Maimonides maintains that the additional candles in the most meticulous option should be kindled only by the head of the household but not by each member individually. This literal reading of the Talmud is in fact the Ashkenazic custom, as articulated by Rabbi Moses Isserles (1530-1572) in his commentary to the code of Jewish law.[4] However, he maintains, unlike Maimonides, that each individual member of the household should light for themselves, as opposed to the head of the household lighting on their behalf. To avoid confusion over the amount of candles being exhibited when lighting the Menorah by potentially many family members in close proximity, Rabbi Moses Isserles writes household members should light in separate places.

 

The difference between Maimonides and Rabbi Moses Isserles may be reduced to whether one views the obligation to light the Menorah as a household obligation or an individual one. According to the former the household is discharged through the head of the household lighting their Menorah incorporating all the family members. According to the latter, each individual is required to light their own Menorah. While this may be done through agency if one wishes, Rabbi Moses Isserles maintains it is ideal to light one’s own Menorah.[5] 

 

Tosafist: The Talmud as three different views

 

Tosafist[6] Rabbi Isaac the elder (1100-1174), known as the Ri, great grandson of the Biblical commentator Rashi, who lived in France in the 12th century argued against the above prevalent view, opining that the third option is in fact only to adjust the number of candles according to the night of the holiday but not to also multiply the candles according to the number of household members. The Ri proceeds to suggest that, contrary to what was commonly thought, the reading of the Talmud supports this view, as the three views in the Talmud should be read not as a cumulative progression of views how to light the Menorah but rather as alternative views: the first is the core mitzvah to light a single candle per night, the second option is to increase in candles representing the number of household members, and the third option is to multiply, not by household members, but instead, only, by adding a candle each night, but only by a single household member, as per the first option, comprising the core mitzvah.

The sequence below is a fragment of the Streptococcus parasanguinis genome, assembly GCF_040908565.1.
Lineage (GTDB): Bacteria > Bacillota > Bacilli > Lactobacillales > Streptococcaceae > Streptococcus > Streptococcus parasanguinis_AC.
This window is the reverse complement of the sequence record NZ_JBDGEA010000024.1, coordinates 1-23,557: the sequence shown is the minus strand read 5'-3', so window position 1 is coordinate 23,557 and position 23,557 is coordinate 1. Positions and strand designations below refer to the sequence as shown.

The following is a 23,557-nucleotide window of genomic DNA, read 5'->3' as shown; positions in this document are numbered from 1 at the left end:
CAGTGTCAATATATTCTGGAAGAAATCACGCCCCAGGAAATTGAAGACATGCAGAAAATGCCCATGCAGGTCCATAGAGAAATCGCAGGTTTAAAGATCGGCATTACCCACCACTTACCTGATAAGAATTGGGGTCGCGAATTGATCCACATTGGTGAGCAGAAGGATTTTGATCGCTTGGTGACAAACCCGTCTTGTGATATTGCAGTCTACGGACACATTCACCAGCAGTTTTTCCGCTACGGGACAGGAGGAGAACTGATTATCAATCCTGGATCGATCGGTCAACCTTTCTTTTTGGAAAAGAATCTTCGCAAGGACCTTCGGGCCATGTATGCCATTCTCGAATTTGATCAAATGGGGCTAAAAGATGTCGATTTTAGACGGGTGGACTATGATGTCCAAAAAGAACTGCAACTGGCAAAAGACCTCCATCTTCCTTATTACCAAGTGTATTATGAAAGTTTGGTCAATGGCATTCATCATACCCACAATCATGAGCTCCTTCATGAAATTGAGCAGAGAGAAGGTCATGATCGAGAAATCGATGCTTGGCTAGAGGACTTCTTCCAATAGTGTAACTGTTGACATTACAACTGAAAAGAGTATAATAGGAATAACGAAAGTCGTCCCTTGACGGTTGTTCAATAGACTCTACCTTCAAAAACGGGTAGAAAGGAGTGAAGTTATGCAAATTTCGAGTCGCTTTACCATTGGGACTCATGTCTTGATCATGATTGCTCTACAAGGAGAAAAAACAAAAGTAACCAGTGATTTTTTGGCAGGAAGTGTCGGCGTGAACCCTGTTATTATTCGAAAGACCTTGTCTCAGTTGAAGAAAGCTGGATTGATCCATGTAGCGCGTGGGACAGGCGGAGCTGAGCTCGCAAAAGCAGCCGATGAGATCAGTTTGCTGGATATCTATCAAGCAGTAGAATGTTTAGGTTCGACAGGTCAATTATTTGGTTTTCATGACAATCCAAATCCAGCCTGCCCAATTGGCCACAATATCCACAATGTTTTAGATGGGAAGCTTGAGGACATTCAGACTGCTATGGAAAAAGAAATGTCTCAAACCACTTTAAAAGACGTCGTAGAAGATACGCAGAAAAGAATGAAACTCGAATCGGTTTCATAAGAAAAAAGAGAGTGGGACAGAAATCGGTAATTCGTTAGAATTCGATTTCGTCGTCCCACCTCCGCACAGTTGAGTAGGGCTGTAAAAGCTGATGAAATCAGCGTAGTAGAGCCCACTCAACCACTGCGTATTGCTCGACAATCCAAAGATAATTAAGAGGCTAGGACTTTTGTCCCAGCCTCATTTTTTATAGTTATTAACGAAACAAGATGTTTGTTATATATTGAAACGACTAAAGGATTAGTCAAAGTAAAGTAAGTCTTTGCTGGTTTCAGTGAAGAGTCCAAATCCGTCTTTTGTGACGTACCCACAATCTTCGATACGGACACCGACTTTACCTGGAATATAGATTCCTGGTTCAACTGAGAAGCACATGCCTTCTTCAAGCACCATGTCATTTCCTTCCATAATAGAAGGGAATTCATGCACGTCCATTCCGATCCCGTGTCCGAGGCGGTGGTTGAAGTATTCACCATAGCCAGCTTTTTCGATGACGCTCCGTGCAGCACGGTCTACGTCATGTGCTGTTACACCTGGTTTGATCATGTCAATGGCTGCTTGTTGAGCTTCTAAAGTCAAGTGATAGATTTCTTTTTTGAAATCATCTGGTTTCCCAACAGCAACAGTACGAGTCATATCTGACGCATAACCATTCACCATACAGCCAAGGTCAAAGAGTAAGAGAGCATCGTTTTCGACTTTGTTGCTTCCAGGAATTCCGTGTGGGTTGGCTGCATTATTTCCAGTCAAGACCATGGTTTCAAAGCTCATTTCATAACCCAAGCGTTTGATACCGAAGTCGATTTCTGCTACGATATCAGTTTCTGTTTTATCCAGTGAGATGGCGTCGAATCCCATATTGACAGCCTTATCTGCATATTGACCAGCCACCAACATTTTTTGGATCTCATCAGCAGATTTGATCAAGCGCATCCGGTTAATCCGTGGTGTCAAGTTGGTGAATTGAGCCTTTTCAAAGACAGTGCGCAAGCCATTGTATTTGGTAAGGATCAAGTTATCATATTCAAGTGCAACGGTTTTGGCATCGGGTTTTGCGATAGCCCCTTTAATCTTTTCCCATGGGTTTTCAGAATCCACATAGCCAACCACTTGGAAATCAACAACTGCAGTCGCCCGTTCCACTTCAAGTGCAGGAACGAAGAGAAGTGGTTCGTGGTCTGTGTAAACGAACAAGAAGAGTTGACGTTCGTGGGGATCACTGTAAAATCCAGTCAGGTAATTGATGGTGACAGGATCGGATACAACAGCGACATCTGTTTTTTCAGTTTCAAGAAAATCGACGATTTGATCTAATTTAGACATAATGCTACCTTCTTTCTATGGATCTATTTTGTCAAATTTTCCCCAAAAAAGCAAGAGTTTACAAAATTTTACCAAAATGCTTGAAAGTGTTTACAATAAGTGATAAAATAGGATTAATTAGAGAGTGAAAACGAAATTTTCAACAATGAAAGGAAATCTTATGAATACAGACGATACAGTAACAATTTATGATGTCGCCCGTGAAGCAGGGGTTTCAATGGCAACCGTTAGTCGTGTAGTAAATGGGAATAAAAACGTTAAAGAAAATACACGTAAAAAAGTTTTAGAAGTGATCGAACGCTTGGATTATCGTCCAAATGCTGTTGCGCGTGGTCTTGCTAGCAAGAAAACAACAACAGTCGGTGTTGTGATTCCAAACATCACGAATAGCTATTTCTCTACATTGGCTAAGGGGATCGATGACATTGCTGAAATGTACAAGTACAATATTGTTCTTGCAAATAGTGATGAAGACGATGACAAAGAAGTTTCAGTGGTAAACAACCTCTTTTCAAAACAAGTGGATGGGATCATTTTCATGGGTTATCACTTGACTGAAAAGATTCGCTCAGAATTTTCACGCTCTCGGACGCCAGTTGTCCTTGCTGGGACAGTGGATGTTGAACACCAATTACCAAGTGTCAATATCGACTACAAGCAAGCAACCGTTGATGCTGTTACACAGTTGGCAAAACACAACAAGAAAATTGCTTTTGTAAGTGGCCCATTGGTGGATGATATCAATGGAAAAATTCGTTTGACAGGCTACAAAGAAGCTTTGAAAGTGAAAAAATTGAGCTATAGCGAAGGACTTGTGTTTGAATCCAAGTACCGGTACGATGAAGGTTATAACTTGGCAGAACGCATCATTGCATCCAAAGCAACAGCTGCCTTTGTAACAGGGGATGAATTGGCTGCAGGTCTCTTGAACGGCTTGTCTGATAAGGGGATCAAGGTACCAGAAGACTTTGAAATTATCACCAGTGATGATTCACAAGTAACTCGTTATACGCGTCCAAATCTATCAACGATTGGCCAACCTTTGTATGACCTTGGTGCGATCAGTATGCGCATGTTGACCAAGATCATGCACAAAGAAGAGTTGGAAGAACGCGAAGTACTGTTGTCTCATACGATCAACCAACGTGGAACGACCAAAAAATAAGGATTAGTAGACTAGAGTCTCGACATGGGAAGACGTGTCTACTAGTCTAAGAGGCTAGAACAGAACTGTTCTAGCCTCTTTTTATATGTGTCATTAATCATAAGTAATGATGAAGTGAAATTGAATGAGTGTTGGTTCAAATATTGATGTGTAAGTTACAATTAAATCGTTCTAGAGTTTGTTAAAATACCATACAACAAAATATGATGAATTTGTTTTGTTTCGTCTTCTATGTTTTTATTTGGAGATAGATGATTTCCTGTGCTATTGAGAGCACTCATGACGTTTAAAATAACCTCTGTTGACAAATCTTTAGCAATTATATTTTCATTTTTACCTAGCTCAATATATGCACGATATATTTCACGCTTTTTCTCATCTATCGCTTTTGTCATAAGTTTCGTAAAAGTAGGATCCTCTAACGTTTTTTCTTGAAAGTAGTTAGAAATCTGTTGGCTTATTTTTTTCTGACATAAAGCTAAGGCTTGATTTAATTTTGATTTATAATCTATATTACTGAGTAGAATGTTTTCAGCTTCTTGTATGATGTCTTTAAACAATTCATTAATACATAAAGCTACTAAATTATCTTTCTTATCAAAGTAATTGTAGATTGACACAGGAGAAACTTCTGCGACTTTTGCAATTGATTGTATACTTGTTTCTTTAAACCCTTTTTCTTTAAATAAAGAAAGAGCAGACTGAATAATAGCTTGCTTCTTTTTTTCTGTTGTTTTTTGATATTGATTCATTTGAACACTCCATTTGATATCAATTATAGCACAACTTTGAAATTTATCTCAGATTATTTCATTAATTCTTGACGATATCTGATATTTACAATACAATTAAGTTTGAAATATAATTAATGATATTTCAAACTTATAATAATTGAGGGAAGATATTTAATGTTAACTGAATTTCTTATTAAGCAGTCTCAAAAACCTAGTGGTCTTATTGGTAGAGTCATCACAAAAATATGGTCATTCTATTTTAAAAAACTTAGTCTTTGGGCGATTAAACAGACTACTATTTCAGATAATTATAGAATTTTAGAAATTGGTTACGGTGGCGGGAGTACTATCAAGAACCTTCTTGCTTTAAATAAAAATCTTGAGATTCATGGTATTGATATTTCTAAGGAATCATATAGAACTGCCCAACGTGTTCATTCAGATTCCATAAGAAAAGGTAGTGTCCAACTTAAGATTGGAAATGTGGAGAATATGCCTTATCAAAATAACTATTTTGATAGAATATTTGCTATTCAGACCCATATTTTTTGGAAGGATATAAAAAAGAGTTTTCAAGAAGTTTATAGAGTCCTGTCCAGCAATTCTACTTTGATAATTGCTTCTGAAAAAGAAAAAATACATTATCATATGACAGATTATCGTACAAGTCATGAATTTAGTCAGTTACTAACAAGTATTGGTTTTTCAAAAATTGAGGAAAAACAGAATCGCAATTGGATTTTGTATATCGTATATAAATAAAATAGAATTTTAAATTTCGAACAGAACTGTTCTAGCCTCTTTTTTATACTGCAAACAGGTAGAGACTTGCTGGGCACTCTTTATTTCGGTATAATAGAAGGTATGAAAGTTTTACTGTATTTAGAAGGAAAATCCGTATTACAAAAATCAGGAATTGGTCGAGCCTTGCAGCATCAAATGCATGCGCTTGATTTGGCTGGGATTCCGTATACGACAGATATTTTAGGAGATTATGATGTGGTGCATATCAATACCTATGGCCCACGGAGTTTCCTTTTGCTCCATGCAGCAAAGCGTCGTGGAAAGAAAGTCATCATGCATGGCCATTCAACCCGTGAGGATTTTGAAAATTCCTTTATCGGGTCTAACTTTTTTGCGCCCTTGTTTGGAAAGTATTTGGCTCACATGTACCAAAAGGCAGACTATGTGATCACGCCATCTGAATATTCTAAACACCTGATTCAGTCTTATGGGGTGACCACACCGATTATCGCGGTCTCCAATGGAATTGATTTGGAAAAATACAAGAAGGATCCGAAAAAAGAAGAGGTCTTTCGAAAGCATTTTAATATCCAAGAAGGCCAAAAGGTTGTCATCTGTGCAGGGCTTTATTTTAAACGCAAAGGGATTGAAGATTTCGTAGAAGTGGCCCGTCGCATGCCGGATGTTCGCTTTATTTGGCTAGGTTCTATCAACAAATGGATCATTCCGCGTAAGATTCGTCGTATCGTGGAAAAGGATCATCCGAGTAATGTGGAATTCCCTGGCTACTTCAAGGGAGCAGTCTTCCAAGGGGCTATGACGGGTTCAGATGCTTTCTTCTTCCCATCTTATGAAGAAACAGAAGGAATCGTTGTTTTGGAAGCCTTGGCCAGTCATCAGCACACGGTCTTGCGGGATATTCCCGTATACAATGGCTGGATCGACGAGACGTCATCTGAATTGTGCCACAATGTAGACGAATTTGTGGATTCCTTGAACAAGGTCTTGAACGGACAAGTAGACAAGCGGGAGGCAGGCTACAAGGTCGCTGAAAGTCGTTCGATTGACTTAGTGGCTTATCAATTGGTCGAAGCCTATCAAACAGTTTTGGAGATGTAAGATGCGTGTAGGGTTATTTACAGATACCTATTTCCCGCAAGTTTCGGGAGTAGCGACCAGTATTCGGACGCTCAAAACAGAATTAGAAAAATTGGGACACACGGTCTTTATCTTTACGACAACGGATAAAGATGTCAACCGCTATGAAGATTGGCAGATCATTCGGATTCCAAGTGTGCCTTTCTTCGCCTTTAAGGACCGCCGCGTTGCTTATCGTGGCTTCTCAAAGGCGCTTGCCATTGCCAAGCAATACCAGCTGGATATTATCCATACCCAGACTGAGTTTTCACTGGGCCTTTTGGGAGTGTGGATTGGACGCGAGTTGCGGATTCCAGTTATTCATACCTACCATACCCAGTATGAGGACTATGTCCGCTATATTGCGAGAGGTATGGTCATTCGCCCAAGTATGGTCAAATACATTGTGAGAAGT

Shortly after the Tosafists presented this opinion, it was cited by the major legal codes of the time, including Rabbi Moses ben Jacob of Coucy (1200-1260), also known as Moses Mikkotsi, a French Tosafist and author of one of the earliest codifications of Jewish law, Sefer Mitzvot Gadol, known as the Semag,[7]as well as its abridged version Sefer Mitzvot Ketanot, known as the Semak, by Rabbi Isaac of Corbeil (d. 1280).[8] They both cite the view of Beis Hillel to add a candle each night but without any mention of the meticulous view that one should increase also for each household member.